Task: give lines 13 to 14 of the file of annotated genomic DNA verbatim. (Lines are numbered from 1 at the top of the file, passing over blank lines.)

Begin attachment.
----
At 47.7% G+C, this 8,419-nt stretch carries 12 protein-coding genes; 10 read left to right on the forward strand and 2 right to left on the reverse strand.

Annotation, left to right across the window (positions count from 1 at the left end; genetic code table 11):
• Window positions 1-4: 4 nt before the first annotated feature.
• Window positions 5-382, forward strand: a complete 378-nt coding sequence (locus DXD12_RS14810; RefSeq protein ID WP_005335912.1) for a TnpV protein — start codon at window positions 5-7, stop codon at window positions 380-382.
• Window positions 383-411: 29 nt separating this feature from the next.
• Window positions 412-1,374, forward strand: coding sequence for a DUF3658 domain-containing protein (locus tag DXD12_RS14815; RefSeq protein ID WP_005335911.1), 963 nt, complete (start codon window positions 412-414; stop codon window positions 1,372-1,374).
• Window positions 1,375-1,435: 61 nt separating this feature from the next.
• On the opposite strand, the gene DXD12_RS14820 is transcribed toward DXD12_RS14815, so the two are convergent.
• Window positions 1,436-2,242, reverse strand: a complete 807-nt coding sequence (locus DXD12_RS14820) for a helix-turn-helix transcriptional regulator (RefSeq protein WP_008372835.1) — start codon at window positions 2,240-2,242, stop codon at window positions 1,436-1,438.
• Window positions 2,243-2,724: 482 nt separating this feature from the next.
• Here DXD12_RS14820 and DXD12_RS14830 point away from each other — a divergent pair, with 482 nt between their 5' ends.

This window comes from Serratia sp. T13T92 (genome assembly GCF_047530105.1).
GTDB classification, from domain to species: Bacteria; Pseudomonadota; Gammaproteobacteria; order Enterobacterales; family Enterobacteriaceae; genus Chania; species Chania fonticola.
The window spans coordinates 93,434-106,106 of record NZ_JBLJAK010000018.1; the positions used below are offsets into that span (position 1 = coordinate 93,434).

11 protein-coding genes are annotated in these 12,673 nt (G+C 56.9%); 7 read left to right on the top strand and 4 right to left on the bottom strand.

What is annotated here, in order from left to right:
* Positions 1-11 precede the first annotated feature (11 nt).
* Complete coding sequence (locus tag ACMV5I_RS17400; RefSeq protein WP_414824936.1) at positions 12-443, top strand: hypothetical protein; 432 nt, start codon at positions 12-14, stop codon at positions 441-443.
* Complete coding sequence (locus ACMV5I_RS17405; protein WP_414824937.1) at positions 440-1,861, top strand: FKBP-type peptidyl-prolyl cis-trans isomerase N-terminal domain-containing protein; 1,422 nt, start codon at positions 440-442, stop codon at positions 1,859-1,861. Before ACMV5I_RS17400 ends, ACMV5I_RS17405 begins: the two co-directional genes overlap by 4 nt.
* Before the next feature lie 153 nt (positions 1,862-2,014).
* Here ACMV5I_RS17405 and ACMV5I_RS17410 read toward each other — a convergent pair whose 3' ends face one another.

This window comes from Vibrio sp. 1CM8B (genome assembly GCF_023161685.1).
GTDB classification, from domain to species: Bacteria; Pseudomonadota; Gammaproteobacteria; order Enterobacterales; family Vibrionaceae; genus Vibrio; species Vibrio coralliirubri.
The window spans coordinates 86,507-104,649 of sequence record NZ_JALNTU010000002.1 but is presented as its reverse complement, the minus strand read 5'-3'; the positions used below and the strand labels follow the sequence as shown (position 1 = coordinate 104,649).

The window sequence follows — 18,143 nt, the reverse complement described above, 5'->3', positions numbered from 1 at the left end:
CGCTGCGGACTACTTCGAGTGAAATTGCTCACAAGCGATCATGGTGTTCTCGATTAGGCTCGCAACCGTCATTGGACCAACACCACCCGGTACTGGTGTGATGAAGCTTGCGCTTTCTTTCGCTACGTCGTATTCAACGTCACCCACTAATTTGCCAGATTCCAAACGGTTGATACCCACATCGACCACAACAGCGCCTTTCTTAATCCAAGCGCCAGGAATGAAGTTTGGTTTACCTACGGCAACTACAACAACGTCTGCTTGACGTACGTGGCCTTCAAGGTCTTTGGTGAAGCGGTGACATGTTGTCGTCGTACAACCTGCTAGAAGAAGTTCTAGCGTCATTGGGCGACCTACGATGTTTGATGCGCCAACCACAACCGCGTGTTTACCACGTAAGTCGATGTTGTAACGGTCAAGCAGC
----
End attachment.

GTDB classification, from domain to species: Bacteria; Pseudomonadota; Gammaproteobacteria; order Enterobacterales; family Enterobacteriaceae; genus Chania; species Chania fonticola.
The window spans coordinates 93,434-106,106 of record NZ_JBLJAK010000018.1; the positions used below are offsets into that span (position 1 = coordinate 93,434).